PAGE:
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    lizzie Reply:

    Hey Aunt Ruth,
    I actually had a line in there about Etan Patz because it has been in the news so much recently and I have heard that for a lot of NYC parents that is where the fears started. But I took that line out and referenced Leiby Kletzky instead because it is both closer to home (happened in Brooklyn) and closer to my time.
    It does sound like the Patz case had a stronger impact, however, and continues to with the recent confession, so maybe I should have stuck with that reference.

    Thanks for bringing it up!
    lizzie.

    [Reply]

    lizzie Reply:

    Oh, also I didn’t realize until you brought it up how similar the two cases were: Etan was going to school unaccompanied for the first time, Leiby was coming home unaccompanied for the first time. They were about the same age as well.

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  2. a big DIT-TO from me. gone are the days of leaving at sun up and not returning until sun down unsupervised by adults. I think it is one part increasing dangers/crazies and one part more accessible information about said dangers/crazies.

    [Reply]

    lizzie Reply:

    Doesn’t it drive you crazy? One thing that I did when I was in school/because of school here in NYC that I’m not sure was a mistake or not was to look up the sex offender registry for my neighborhood. Totally opened my eyes, and while I think it is probably a good thing to know, it is also something you wish you didn’t have to think about.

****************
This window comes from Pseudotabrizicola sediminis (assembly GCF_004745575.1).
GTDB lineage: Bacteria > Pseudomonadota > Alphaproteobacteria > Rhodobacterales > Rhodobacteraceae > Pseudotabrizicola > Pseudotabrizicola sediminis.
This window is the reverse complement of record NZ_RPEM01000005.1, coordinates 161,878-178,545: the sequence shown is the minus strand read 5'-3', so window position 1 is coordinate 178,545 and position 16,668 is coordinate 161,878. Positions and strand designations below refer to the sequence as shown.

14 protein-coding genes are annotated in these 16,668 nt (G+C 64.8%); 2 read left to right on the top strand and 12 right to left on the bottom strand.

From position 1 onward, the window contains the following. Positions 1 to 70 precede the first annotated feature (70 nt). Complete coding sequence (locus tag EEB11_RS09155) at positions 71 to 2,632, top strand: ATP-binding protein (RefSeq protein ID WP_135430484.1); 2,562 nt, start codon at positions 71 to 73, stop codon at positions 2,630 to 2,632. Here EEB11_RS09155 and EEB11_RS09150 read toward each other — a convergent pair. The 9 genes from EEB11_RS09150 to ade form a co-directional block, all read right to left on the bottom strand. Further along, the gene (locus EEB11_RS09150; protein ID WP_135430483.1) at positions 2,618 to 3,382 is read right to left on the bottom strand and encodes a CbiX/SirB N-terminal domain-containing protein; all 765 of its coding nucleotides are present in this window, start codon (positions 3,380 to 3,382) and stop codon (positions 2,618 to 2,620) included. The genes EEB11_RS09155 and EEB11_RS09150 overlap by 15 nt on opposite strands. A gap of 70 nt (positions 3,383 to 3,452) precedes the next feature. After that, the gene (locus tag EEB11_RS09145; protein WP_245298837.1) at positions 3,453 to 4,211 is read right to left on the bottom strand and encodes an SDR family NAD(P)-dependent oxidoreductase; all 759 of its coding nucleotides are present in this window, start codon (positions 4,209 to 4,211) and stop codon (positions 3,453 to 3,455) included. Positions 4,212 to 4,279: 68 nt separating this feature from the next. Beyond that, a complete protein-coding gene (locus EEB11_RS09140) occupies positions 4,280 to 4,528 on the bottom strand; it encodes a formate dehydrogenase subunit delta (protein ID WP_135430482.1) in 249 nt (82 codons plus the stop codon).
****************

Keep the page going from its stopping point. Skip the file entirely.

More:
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  3. I, too, hate this shift. I remember the joy of riding my bike alone for hours in my neighborhood. I remember the freedom or roaming around with my friends without a cell phone available to check in. I hate that Aspen won’t have the same experiences because we’re more aware of what could go wrong. Or, it’s more likely that something could go wrong.

    [Reply]

    lizzie Reply:

    Totally. I am grateful that cell phones exist, and that I could track my kids with their phones if I needed to, but the fact that I feel like I might need to is disconcerting, to say the least.

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  4. I too roamed my neighborhood pretty much unsupervised my entire childhood. Where I live now, feels a little reminiscent of that. There are kids just outside playing by themselves all the time. Part of me thinks it’s great, but I’m also pretty sure that my kids won’t be joining in. It’s true, you hear about too many terrible things out in the world and I just don’t feel like taking the risk with my children.

    [Reply]

    lizzie Reply:

    It is so nerve-wracking. But I also wonder if we will slowly embrace that kind of thing (roaming free) as our kids get older and we become accustomed to our neighborhood and trust their personalities. I have a hard time imagining it now, but I think it might be possible.

    [Reply]